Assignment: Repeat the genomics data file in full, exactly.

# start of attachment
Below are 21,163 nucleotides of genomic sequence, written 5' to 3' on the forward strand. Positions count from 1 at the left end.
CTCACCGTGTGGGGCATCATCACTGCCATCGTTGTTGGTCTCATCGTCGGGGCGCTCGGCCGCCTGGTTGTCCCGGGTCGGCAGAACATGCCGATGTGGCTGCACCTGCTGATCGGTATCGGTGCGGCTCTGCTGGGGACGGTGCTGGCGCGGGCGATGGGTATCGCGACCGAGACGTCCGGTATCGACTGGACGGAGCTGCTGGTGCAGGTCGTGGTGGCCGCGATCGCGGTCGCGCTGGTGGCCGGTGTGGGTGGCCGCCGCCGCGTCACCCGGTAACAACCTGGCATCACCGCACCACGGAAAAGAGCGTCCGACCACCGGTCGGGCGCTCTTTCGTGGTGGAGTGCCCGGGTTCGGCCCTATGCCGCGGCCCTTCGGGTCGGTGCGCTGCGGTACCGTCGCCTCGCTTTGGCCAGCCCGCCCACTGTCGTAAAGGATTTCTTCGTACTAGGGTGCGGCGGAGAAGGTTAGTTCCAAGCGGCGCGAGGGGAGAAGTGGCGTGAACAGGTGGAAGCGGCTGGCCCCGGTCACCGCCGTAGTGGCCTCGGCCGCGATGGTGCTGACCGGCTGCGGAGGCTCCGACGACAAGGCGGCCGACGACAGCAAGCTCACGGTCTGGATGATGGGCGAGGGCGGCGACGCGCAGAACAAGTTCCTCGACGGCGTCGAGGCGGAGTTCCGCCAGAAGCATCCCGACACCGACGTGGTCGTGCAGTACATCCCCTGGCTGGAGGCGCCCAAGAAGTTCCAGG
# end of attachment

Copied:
Below are 21,163 nucleotides of genomic sequence, written 5' to 3' on the forward strand. Positions count from 1 at the left end.
CTCACCGTGTGGGGCATCATCACTGCCATCGTTGTTGGTCTCATCGTCGGGGCGCTCGGCCGCCTGGTTGTCCCGGGTCGGCAGAACATGCCGATGTGGCTGCACCTGCTGATCGGTATCGGTGCGGCTCTGCTGGGGACGGTGCTGGCGCGGGCGATGGGTATCGCGACCGAGACGTCCGGTATCGACTGGACGGAGCTGCTGGTGCAGGTCGTGGTGGCCGCGATCGCGGTCGCGCTGGTGGCCGGTGTGGGTGGCCGCCGCCGCGTCACCCGGTAACAACCTGGCATCACCGCACCACGGAAAAGAGCGTCCGACCACCGGTCGGGCGCTCTTTCGTGGTGGAGTGCCCGGGTTCGGCCCTATGCCGCGGCCCTTCGGGTCGGTGCGCTGCGGTACCGTCGCCTCGCTTTGGCCAGCCCGCCCACTGTCGTAAAGGATTTCTTCGTACTAGGGTGCGGCGGAGAAGGTTAGTTCCAAGCGGCGCGAGGGGAGAAGTGGCGTGAACAGGTGGAAGCGGCTGGCCCCGGTCACCGCCGTAGTGGCCTCGGCCGCGATGGTGCTGACCGGCTGCGGAGGCTCCGACGACAAGGCGGCCGACGACAGCAAGCTCACGGTCTGGATGATGGGCGAGGGCGGCGACGCGCAGAACAAGTTCCTCGACGGCGTCGAGGCGGAGTTCCGCCAGAAGCATCCCGACACCGACGTGGTCGTGCAGTACATCCCCTGGCTGGAGGCGCCCAAGAAGTTCCAGG